Research documents that managers, on average, withhold bad news and emphasize good news in their public disclosures. We ask whether the same is true in their private communications with credit rating agencies. We study how rating agencies anticipate and react to public information events as a function of their access to rated firms’ private information. We show that, in terms of ratings downgrades, rating agencies exhibit relatively more anticipation and less reaction to negative (compared to positive) public information events when they have more access to private information. Our results are strongest when firms are most optimistic in their public disclosures and are not due to rating agencies focusing their efforts on downside risk. Overall, we find consistent evidence that rated firms provide less optimistic information to rating agencies in their private communications and that this information is reflected in credit ratings.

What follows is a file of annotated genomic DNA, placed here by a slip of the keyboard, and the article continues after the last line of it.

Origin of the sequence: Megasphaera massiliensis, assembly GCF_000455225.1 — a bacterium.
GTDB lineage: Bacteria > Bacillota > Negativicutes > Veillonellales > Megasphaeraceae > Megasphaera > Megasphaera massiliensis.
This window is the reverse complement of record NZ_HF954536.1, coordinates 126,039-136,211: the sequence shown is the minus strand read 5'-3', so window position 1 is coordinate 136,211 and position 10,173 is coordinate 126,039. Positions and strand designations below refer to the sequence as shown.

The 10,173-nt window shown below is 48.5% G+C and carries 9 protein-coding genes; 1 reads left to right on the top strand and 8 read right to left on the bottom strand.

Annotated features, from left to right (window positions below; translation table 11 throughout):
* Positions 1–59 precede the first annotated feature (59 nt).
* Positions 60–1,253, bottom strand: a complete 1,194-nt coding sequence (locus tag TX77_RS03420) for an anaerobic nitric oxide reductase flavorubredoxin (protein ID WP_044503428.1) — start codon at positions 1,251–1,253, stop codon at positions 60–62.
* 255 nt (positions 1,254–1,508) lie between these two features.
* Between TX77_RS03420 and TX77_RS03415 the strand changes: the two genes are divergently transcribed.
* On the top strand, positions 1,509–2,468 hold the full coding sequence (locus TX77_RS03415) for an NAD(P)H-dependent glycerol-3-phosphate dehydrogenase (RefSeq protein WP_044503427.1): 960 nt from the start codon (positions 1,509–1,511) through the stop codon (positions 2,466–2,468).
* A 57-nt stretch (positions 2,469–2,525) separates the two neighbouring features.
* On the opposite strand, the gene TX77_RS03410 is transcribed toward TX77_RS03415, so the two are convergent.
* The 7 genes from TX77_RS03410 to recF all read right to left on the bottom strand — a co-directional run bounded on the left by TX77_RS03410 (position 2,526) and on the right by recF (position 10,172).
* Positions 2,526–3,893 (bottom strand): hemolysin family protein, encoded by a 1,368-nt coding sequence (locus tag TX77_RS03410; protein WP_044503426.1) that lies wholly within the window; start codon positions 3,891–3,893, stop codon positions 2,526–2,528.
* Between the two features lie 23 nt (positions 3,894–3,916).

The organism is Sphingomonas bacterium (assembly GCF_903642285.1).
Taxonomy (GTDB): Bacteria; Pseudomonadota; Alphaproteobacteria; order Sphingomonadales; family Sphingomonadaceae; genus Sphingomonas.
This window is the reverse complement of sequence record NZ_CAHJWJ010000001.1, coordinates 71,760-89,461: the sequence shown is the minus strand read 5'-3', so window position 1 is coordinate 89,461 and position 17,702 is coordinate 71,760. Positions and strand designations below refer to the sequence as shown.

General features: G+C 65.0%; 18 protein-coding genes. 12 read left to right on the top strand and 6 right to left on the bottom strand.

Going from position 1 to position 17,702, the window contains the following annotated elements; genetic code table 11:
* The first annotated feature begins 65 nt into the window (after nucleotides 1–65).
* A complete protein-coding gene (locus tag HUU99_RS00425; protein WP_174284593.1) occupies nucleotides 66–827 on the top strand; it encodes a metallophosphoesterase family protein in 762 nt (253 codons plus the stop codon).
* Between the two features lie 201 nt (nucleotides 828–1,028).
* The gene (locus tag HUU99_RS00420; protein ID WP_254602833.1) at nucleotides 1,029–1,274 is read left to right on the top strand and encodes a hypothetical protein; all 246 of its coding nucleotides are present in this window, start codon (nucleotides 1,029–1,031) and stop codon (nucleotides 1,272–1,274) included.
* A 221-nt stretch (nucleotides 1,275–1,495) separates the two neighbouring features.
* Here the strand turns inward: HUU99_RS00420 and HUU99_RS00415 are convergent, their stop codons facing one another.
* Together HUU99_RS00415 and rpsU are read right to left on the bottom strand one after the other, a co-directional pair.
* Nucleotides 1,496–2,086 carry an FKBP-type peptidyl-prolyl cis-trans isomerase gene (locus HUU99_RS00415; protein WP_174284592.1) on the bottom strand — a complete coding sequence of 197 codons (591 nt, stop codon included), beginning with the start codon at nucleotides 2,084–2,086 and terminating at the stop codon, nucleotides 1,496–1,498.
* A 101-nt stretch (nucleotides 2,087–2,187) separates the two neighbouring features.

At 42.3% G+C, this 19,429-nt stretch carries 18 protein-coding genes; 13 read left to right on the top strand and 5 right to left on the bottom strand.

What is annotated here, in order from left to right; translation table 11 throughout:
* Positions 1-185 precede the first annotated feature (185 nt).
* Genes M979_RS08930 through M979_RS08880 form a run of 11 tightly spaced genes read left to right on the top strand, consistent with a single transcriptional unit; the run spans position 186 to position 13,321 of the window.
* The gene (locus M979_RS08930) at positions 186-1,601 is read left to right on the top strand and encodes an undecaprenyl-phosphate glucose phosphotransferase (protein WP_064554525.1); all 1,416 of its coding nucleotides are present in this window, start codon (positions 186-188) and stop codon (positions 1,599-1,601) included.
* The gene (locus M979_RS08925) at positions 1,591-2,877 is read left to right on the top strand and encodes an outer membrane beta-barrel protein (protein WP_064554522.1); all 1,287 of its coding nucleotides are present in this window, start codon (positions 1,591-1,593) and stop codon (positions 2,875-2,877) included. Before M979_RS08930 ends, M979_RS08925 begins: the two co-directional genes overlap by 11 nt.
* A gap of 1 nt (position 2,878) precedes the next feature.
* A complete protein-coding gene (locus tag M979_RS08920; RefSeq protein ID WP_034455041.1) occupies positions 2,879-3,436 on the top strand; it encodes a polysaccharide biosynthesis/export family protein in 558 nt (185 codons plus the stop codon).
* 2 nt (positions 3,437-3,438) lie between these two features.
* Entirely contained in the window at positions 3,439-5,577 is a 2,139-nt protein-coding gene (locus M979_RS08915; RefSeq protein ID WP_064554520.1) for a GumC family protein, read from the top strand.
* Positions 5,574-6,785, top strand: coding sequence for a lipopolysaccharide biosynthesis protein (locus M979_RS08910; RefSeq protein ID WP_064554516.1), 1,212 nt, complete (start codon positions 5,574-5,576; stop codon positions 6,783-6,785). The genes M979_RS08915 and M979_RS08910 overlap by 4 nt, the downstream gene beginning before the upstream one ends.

All Science Journal Classification (ASJC) codes
- Business, Management and Accounting(all)